This is definitely some mixed-up theology.  God is the master of our destiny, and all that we need is in Him, not ourselves.  It is another example of stinkin’ thinkin’ that sounds good, but doesn’t stand up to correct doctrine and interpretation of the Scriptures.

My Verdict?  Two stars.  Read it if you want to enjoy Billie’s story, but not for sound theology.

 

A Day of Small Things

“Then the word of the Lord came to me: ‘The hands of Zerubbabel have laid the foundation of this temple;  his hands will complete it.  Then you will know that the Lord Almighty has sent me to you.  Who despises the day of small things?  Men will rejoice when they see the plumb line in the hand of Zerubbabel.”  Zechariah 4:8-10

 

In this reading the prophet Zechariah, is encouraging the Jews who had returned from exile in Babylon to complete the building of God’s temple, which had stalled.  Many of the older Jews were disheartened because they realized that the new temple would not match the grandeur of the old one.  Zechariah encourages them to think positively:  God is pleased when His people do the right thing, regardless of the size of the enterprise.  This passage gives me hope for our congregation.  We are small, but we can still do God’s work where He has planted us.  To be honest, aren’t the small things what most of us are able to do?  We can show hospitality to a neighbor, kindness to those we meet;  we can bear someone’s burdens for a day or an hour;  we can pray for the world.  These may seem like small, everyday tasks, but they add up to a lifetime of love and doing God’s will.  This quote by Issac Penington (a Quaker) was in one of my daily devotional readings, and I would like to share it with you this morning:

“Oh!  look not after great things:  small breathings, small desires after the Lord, if true and pure are sweet beginnings of life.  Take heed of despising ‘the day of small things,’ by looking after some visitation, proportional to thy distress according to thy eye.  Nay, thou must become a child;  thou must lose thy own will quite by degrees.  Thou must wait for life to be measured out by the Father, and be content with what proportion, and what time, He shall please to measure.”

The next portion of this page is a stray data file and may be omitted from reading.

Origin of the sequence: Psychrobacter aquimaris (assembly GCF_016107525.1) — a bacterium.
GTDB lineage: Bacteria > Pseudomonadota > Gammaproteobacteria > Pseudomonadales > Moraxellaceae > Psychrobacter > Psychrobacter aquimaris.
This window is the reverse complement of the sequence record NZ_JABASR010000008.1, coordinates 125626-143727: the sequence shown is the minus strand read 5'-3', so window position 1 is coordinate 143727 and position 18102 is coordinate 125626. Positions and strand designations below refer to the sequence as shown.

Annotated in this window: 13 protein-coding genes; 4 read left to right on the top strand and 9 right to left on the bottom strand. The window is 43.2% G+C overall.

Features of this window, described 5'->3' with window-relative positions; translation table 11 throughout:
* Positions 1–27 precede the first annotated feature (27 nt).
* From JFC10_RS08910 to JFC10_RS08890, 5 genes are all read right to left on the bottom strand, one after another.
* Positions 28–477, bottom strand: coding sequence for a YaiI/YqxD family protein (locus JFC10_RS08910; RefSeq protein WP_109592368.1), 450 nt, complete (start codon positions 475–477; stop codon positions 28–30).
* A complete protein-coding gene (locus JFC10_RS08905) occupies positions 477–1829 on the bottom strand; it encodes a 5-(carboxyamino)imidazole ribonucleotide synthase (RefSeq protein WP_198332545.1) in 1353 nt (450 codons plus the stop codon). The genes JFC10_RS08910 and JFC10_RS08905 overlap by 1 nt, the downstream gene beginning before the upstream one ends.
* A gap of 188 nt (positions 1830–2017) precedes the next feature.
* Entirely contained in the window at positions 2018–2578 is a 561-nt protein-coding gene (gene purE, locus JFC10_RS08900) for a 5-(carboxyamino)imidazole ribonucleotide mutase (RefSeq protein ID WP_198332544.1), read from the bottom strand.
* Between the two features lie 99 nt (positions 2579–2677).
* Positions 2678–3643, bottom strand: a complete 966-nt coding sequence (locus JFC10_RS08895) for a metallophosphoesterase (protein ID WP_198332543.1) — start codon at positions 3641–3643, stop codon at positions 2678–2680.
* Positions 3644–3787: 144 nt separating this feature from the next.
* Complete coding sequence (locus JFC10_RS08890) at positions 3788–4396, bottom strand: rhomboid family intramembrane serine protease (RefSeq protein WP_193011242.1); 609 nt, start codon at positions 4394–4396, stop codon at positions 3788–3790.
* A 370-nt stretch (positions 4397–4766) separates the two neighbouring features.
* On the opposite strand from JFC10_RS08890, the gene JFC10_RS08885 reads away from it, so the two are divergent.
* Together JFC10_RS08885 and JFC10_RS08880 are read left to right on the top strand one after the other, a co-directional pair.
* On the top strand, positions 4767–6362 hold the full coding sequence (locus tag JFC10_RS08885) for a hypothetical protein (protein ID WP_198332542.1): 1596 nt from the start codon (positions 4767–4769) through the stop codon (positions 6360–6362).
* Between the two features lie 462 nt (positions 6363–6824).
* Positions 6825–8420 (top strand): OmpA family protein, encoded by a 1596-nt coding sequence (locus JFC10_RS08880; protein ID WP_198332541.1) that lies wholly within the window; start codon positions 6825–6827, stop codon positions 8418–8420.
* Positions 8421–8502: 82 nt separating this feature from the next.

For most of us, today will be a day of small things.  Do those small things well, and leave the big picture in God’s hands.

 

Disciple Her by Kandi Gallaty–Book Review

This book is a great resource for any individual or church interested in beginning Discipleship groups.  Kandi shares her experience, working with other women (usually for one year) and establishing spiritual disciplines such as prayer, journaling Bible study, Bible memorization.  At that point, the members are equipped to go forth and start D-groups of their own.  If you have the spiritual gifts of shepherding and/or encouragement, this book will inspire and motivate you.  According to the forward, Kandi

“… has defined what discipleship is, and outlined a pathway for investing in other women.”

Disciple Her

 

An appendix at the back of the book includes:

sample covenants for the D-groups,  a suggested reading list, a sample journaling process, a worksheet for planning your own group, a Bible reading plan and more.  I especially appreciated her plan for journaling.  Although I love to write, I have never been particularly successful at journaling.  Kandi’s model is H.E.A.R —

  • Highlight the passage you are studying each day
  • Explain the background and meaning of the verse
  • Apply the verse generally and specifically to your own life
  • Respond to the verse in prayer

I plan to give this method a try!

I also appreciated her explanation of the MARCS of a disciple.  They should be:

  • Missional
  • Accountable
  • Reproducible
  • Communal
  • Scriptural

Does your life show all of these marks?

As an interesting, aside, Kandi’s husband Robby wrote the series of books that include Bearing Fruit, Firmly Planted and Growing Up.  I believe I reviewed one of these on our blog some time ago, and highly recommended it.

VERDICT:  5 stars.  This book is a must for the Women’s Ministry of the church.

If you wish to purchase it go to the link below:

Disciple Her

The Lutheran Ladies received a free copy of this book in return for an honest and fair review – Disclaimer pursuant to FTC 16 CFR Part 255